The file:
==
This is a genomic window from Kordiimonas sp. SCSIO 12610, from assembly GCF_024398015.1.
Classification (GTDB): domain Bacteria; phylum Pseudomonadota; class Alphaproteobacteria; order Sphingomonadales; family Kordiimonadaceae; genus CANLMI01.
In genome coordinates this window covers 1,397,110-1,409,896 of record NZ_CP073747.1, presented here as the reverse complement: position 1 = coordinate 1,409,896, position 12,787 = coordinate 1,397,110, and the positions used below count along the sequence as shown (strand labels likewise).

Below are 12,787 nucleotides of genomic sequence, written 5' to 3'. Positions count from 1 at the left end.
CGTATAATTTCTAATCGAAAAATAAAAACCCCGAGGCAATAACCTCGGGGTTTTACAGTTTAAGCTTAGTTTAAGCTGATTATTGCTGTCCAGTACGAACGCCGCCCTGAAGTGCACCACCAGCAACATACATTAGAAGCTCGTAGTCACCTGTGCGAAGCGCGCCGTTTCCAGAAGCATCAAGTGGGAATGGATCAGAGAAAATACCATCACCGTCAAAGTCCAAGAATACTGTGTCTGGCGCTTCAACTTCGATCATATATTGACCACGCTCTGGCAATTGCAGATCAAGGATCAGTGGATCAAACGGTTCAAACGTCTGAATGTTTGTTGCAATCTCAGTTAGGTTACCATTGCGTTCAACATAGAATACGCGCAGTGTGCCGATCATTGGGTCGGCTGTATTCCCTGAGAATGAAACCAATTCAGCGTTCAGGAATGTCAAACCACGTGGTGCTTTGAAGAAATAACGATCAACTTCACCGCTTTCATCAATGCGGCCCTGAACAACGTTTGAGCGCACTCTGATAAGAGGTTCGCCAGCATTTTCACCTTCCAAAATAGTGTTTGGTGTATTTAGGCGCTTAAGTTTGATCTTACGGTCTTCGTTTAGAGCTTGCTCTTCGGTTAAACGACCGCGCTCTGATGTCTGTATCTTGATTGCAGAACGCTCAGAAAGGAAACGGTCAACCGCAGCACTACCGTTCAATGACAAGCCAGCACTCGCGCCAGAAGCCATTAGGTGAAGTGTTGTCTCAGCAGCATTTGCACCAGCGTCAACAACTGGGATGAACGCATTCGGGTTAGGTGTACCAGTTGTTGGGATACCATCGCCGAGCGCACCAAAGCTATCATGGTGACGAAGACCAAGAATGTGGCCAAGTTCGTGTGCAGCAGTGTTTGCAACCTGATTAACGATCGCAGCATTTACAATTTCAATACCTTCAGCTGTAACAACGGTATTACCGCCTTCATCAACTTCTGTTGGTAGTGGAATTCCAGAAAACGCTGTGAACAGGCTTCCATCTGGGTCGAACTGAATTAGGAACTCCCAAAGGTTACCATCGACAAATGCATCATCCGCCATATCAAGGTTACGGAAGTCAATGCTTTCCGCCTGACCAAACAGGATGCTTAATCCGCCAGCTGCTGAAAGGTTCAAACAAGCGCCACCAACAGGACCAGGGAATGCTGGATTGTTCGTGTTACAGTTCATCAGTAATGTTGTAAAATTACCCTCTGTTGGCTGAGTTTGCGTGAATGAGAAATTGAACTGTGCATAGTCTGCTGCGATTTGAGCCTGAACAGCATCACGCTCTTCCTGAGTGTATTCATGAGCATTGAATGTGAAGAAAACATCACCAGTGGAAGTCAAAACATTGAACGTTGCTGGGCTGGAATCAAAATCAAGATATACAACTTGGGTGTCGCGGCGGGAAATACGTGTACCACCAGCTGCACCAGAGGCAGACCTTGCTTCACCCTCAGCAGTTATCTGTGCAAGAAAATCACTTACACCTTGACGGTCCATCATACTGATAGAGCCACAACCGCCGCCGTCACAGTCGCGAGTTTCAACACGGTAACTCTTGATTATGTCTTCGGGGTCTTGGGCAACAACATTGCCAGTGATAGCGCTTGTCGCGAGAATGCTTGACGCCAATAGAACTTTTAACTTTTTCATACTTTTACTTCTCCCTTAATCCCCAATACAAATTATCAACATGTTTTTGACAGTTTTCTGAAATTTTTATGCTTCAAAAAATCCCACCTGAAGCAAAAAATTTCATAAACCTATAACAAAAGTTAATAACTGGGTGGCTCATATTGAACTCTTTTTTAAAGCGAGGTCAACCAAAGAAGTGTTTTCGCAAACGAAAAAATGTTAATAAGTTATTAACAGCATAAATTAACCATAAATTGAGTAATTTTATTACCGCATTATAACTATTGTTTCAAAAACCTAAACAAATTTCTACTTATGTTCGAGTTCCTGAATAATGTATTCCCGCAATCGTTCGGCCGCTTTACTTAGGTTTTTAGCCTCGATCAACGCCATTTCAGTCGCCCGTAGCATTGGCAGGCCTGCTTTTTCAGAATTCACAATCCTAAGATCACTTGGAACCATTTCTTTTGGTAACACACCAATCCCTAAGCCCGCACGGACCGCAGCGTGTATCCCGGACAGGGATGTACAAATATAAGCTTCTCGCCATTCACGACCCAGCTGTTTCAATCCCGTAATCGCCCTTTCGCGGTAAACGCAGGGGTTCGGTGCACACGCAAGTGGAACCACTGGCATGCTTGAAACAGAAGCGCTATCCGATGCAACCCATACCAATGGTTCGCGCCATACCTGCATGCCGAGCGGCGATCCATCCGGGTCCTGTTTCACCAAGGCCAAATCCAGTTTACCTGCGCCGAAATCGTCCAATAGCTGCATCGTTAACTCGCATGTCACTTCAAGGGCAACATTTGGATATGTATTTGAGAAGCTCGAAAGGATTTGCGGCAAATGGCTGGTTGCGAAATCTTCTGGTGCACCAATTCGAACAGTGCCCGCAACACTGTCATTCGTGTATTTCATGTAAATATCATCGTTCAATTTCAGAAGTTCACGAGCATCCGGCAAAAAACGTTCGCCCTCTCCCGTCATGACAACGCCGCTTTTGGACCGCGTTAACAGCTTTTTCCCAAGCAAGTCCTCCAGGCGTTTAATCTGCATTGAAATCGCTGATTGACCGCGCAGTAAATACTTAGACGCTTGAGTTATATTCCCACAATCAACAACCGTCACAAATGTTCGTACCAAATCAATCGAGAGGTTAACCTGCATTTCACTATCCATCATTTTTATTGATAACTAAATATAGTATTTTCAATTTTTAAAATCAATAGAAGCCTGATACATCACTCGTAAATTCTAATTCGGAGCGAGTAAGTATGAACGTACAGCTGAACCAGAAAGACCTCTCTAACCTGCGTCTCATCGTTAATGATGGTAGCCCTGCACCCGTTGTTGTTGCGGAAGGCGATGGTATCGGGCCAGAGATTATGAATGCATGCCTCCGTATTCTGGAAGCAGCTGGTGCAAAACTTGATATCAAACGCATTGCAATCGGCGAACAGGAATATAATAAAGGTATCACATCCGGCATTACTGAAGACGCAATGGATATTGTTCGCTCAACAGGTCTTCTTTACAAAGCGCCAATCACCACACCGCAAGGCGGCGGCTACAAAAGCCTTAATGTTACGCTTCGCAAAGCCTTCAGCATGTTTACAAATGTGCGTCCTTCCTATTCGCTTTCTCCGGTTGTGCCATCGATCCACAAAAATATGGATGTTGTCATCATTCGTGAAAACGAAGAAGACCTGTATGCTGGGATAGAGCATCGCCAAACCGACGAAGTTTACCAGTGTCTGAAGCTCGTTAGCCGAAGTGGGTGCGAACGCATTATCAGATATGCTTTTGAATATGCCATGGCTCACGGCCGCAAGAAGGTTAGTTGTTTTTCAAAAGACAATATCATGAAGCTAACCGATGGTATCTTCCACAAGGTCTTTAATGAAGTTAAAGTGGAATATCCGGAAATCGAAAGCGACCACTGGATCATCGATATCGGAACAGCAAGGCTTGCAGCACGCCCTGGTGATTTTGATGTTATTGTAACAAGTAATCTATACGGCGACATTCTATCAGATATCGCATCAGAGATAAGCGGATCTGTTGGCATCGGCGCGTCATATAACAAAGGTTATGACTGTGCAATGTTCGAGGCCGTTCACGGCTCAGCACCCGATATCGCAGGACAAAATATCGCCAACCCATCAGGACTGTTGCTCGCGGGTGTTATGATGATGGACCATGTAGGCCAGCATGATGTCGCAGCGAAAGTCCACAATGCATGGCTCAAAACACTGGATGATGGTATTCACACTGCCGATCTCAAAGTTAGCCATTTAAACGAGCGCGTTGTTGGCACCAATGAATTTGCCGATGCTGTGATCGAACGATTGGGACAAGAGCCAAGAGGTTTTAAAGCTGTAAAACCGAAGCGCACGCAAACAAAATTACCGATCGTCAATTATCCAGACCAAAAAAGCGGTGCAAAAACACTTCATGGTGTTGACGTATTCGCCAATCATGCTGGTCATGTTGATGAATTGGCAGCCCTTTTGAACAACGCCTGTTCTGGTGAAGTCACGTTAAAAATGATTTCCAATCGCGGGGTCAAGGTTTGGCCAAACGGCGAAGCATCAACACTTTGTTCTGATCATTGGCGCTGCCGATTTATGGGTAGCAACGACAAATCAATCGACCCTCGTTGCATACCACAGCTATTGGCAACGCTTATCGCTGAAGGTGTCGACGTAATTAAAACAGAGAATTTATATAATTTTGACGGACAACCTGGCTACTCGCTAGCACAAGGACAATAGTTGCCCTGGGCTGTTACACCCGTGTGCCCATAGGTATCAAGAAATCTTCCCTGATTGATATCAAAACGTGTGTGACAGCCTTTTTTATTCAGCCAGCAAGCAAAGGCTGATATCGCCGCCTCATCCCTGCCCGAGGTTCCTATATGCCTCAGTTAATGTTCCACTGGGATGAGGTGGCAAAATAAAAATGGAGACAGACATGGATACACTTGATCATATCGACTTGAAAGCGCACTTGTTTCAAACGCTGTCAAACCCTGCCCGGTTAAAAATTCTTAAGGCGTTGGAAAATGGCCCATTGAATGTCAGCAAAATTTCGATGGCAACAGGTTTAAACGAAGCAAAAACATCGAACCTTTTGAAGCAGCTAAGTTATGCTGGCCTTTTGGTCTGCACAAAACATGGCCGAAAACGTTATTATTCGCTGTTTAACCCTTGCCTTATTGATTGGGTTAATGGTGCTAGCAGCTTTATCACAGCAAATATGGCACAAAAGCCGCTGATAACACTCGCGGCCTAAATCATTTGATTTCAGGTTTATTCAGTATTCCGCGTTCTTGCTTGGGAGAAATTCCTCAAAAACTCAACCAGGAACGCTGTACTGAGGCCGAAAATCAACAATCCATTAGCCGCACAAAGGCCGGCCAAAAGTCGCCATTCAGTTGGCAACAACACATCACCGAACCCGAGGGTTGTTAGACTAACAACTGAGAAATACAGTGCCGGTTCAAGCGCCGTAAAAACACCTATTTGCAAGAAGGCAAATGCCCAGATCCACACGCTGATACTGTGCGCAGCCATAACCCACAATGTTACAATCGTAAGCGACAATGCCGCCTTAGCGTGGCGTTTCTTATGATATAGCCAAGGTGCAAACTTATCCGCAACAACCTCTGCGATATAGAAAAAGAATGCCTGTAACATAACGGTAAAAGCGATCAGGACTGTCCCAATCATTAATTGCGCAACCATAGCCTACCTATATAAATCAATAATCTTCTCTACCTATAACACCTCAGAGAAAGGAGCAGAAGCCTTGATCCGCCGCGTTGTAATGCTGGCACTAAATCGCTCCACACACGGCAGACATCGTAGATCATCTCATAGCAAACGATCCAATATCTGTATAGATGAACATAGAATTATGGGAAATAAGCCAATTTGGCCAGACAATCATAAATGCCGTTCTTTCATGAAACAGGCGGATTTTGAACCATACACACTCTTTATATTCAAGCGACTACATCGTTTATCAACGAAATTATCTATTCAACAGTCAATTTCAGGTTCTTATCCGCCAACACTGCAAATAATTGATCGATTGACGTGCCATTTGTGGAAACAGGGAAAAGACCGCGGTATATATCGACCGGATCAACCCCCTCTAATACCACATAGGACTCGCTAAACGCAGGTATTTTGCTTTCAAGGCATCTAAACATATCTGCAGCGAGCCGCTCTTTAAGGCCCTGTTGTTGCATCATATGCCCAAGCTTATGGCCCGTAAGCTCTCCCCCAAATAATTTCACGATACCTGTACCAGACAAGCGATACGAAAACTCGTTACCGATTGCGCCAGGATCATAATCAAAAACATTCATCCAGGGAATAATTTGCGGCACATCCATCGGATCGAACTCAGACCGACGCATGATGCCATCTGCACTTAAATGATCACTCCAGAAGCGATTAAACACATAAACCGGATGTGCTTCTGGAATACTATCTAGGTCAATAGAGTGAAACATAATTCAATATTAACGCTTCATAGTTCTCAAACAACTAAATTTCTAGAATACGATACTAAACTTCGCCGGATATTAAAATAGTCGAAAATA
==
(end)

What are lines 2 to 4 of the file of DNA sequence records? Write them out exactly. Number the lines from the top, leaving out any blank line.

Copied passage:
Classification (GTDB): domain Bacteria; phylum Pseudomonadota; class Alphaproteobacteria; order Sphingomonadales; family Kordiimonadaceae; genus CANLMI01.
In genome coordinates this window covers 1,397,110-1,409,896 of record NZ_CP073747.1, presented here as the reverse complement: position 1 = coordinate 1,409,896, position 12,787 = coordinate 1,397,110, and the positions used below count along the sequence as shown (strand labels likewise).

Below are 12,787 nucleotides of genomic sequence, written 5' to 3'. Positions count from 1 at the left end.